What is TERREhO LI REGIE DNNL at the King Tvrdko seal...

Šta je TERREhO LI REGIE DNNL u Kralj Tvrdko pečat...

D = 500


N =

N =

L= 50

DNNL = 550 godina or DMML = 1550

Roman Numerals Converter http://www.rapidtables.com/convert/number/roman-numerals-converter.htm


TVRTKO PECAT UBOJI.jpg (144518 bytes)


Original page is here http://centro-geologia.fc.ul.pt/formacao/d23.htm

PhD thesis in Geology (Hydrogeology). Lisbon University, 28/06/2001. Supervisor: Prof. Manuel Oliveira da Silva.

389 pages

This study focuses on the hydrogeological analysis of the hydrological basin of the Fervença River, south of the town of Bragança, comprising the period between 1995 and 1997.

It was important to keep the geomorphologic characterisation within the main features of the region, thus analysing several interpretations about the evolution that the eastern region of Trás-os-Montes has been suffering through time. The close observation of the study area allows us to verify that its morphology is mainly characterised by the great Bragança basin, surrounded by different hills, in the middle of which two important streams of water flow, the Fervença and the Penacal River.
Geological conditions have also been analysed from a regional point of view and in this particular issue the polimetamorphic massif of Bragança does distinguish itself, due to the great lithological diversity and its both complex and difficult interpretation. In the last two decades this region has been subjected to a great diversity of interpretations from the scientific community concerned with its study. The Fervença basin comprises some of the lands belonging to the massif, where the alien continental and ophiolithical soils may be found. This particular basin includes local and paralocal soils, which surround the more interior geological units.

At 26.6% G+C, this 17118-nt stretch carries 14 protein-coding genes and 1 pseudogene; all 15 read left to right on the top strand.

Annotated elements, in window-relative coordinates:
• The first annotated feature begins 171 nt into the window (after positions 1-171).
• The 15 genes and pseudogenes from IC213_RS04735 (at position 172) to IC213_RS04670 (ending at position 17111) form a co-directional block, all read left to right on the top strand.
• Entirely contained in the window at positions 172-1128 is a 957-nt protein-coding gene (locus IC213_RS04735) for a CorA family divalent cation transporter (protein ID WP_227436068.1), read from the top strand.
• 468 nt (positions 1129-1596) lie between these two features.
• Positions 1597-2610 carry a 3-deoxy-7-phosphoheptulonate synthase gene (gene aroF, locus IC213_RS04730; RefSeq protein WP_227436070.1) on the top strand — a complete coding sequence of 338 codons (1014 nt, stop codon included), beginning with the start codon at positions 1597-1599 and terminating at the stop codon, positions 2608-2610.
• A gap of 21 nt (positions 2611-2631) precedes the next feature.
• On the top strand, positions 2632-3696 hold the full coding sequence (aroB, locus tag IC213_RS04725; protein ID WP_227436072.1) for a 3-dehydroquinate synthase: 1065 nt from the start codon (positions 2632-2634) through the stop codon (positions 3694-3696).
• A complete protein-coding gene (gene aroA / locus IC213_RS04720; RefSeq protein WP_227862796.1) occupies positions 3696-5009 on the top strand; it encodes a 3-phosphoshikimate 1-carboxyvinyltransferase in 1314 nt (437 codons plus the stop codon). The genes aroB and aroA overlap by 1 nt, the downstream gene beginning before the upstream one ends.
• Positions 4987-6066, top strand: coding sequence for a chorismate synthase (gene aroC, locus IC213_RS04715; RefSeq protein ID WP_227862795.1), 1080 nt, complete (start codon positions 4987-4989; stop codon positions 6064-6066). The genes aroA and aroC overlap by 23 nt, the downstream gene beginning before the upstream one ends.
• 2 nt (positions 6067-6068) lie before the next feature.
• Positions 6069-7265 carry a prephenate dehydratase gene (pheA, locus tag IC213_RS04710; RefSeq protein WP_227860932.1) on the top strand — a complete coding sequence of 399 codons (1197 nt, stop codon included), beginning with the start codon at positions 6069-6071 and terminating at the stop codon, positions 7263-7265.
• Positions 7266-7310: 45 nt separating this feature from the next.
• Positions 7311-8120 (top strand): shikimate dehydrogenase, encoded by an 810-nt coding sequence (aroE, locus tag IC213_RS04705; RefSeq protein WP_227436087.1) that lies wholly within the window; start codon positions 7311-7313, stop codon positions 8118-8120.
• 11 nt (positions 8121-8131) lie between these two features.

Regarding the climate, the area that has been the object of this study, is influenced by a Continental kind of climate, with long and cold winters and short and warm summers.
Therefore an explanation can be found for the behaviour of the split aquifers in the region.

Eclogito (Safira).  Anf - anfibola;    G - granada;    Px - piroxena;   Q - quartzo.   Nicois paralelos.

What is connection between paramagnetic molecules and Kosova?

This is animation, sekstagon is embedded in Kosovo shape.

Kosovo_KRISTAL.gif (493765 bytes)



oxygen_dead.jpg (2552 bytes)oxygen.gif (1135 bytes)

What is connection between paramagnetic molecules and Kosova?

Due to Heisenberg spin exchange with paramagnetic molecules, spin probes show line width broadening
proportional to oxygen concentration. Trityl, with its unpaired electron located at the carbon atom of nuclear
spin zero, has a single narrow EPR line(2.5microT) suitable for fine-resolution EPR imaging.

Original link here http://www.radonc.uchicago.edu/lfepri/projects/oxygen.html


KOSOVO_TRITYL_KRISTAL.jpg (51116 bytes)

Click here to see Kosovo shape from satellite and as radio propagation chart

What is connection between paramagnetic molecules and Stecak?


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What is connection between paramagnetic molecules and Stecak?



What is connection between paramagnetic molecules and Stecak?


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Eclogito glaucofanítico (Alvito – Viana do Alentejo)  Px – piroxena;  G – granada;  Gl – glaucófano;  Bar – barroisite.  Nicois paralelos



Original page here http://www.eurekalert.org/features/doe/2004-08/dnnl-nmm082404.php

Nanoparticles may mean longer life for enzymes

The biochemical world's workaholic is the enzyme. Enzymes are molecules in cells that lead short, active and brutal lives. They restlessly catalyze their neighbors, cleaving and assembling proteins and metabolizing compounds. After a few hours of furious activity, they are what chemists call "destabilized," or spent.

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This sad fact of nature, said Pacific Northwest National Laboratory Fellow Jay Grate, has limited the possibilities of harnessing enzymes as catalytic tools outside the cell, in uses that range from biosensing to toxic waste cleanup.

But Grate and PNNL Senior Scientist Jungbae Kim have corrected for the enzyme's quick-burn proclivity. Their idea for creating a long-lived and active "Methuselah enzyme" has been to build a barrier between the enzyme and its certain degradation in a harsh environment. The trick, they have found, is to protectively "cage" the enzyme, while leaving the active region--the part that actually does the catalyzing--accessible for chemical reactions of interest.